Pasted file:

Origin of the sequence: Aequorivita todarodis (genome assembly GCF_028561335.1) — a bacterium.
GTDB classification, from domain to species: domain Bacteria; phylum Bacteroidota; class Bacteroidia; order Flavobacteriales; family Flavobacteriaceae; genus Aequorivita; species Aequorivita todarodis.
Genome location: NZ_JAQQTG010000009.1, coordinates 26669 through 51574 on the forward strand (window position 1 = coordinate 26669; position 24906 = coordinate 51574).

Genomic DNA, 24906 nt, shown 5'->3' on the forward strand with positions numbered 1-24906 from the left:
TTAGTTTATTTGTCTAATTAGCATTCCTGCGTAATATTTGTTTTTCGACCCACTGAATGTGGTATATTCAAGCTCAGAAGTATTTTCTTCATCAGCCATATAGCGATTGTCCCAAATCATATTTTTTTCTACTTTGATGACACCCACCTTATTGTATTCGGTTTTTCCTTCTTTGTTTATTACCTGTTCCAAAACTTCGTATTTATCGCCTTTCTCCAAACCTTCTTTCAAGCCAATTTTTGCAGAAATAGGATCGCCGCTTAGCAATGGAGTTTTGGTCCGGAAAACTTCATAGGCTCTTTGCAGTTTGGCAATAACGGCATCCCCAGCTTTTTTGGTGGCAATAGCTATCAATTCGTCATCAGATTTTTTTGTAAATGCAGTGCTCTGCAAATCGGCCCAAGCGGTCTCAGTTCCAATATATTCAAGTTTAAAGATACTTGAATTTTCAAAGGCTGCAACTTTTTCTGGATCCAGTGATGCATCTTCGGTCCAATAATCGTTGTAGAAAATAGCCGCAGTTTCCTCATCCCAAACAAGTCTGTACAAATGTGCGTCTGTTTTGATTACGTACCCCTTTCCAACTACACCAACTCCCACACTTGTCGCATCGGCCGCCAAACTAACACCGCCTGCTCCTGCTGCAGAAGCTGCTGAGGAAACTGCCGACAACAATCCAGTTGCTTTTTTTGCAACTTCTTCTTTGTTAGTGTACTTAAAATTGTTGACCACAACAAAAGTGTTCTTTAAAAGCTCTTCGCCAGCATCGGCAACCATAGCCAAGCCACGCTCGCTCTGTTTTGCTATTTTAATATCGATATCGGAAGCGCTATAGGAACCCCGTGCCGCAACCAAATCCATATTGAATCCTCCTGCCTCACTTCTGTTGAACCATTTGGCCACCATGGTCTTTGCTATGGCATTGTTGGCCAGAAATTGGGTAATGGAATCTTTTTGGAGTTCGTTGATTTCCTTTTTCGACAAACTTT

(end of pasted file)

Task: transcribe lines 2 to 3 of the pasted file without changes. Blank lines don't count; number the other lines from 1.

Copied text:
GTDB classification, from domain to species: domain Bacteria; phylum Bacteroidota; class Bacteroidia; order Flavobacteriales; family Flavobacteriaceae; genus Aequorivita; species Aequorivita todarodis.
Genome location: NZ_JAQQTG010000009.1, coordinates 26669 through 51574 on the forward strand (window position 1 = coordinate 26669; position 24906 = coordinate 51574).